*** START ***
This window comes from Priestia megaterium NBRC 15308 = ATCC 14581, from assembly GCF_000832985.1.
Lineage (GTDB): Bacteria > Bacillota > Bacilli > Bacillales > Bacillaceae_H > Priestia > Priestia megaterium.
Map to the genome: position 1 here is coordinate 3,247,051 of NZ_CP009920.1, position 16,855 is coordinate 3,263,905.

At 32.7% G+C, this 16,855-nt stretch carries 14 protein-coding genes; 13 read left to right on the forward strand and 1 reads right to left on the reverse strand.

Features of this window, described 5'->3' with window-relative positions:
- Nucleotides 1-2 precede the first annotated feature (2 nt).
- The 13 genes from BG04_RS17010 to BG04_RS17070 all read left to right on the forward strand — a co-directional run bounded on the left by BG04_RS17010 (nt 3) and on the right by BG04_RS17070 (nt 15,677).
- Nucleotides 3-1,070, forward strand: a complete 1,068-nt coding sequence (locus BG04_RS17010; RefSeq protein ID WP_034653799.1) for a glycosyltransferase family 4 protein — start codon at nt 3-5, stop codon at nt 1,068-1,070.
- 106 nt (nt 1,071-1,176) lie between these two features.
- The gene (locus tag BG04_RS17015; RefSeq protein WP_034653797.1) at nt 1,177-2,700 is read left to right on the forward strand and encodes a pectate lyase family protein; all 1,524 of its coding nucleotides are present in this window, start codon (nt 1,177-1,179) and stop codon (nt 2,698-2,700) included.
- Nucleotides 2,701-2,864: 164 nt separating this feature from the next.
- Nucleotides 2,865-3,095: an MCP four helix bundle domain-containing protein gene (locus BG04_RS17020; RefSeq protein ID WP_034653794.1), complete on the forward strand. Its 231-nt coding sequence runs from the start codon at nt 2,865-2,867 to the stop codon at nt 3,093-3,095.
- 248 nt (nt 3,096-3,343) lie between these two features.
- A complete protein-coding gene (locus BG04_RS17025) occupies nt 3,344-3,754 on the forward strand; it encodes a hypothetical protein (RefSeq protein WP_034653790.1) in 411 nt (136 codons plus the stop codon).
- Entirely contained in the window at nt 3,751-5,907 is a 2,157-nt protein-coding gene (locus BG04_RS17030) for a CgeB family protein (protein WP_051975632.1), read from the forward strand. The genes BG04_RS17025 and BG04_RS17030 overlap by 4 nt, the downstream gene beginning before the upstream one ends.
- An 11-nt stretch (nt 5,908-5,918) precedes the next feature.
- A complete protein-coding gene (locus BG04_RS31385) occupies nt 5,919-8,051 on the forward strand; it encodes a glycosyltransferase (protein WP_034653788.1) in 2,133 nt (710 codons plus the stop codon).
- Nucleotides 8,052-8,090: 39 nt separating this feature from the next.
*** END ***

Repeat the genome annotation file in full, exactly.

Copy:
This window comes from Priestia megaterium NBRC 15308 = ATCC 14581, from assembly GCF_000832985.1.
Lineage (GTDB): Bacteria > Bacillota > Bacilli > Bacillales > Bacillaceae_H > Priestia > Priestia megaterium.
Map to the genome: position 1 here is coordinate 3,247,051 of NZ_CP009920.1, position 16,855 is coordinate 3,263,905.

At 32.7% G+C, this 16,855-nt stretch carries 14 protein-coding genes; 13 read left to right on the forward strand and 1 reads right to left on the reverse strand.

Features of this window, described 5'->3' with window-relative positions:
- Nucleotides 1-2 precede the first annotated feature (2 nt).
- The 13 genes from BG04_RS17010 to BG04_RS17070 all read left to right on the forward strand — a co-directional run bounded on the left by BG04_RS17010 (nt 3) and on the right by BG04_RS17070 (nt 15,677).
- Nucleotides 3-1,070, forward strand: a complete 1,068-nt coding sequence (locus BG04_RS17010; RefSeq protein ID WP_034653799.1) for a glycosyltransferase family 4 protein — start codon at nt 3-5, stop codon at nt 1,068-1,070.
- 106 nt (nt 1,071-1,176) lie between these two features.
- The gene (locus tag BG04_RS17015; RefSeq protein WP_034653797.1) at nt 1,177-2,700 is read left to right on the forward strand and encodes a pectate lyase family protein; all 1,524 of its coding nucleotides are present in this window, start codon (nt 1,177-1,179) and stop codon (nt 2,698-2,700) included.
- Nucleotides 2,701-2,864: 164 nt separating this feature from the next.
- Nucleotides 2,865-3,095: an MCP four helix bundle domain-containing protein gene (locus BG04_RS17020; RefSeq protein ID WP_034653794.1), complete on the forward strand. Its 231-nt coding sequence runs from the start codon at nt 2,865-2,867 to the stop codon at nt 3,093-3,095.
- 248 nt (nt 3,096-3,343) lie between these two features.
- A complete protein-coding gene (locus BG04_RS17025) occupies nt 3,344-3,754 on the forward strand; it encodes a hypothetical protein (RefSeq protein WP_034653790.1) in 411 nt (136 codons plus the stop codon).
- Entirely contained in the window at nt 3,751-5,907 is a 2,157-nt protein-coding gene (locus BG04_RS17030) for a CgeB family protein (protein WP_051975632.1), read from the forward strand. The genes BG04_RS17025 and BG04_RS17030 overlap by 4 nt, the downstream gene beginning before the upstream one ends.
- An 11-nt stretch (nt 5,908-5,918) precedes the next feature.
- A complete protein-coding gene (locus BG04_RS31385) occupies nt 5,919-8,051 on the forward strand; it encodes a glycosyltransferase (protein WP_034653788.1) in 2,133 nt (710 codons plus the stop codon).
- Nucleotides 8,052-8,090: 39 nt separating this feature from the next.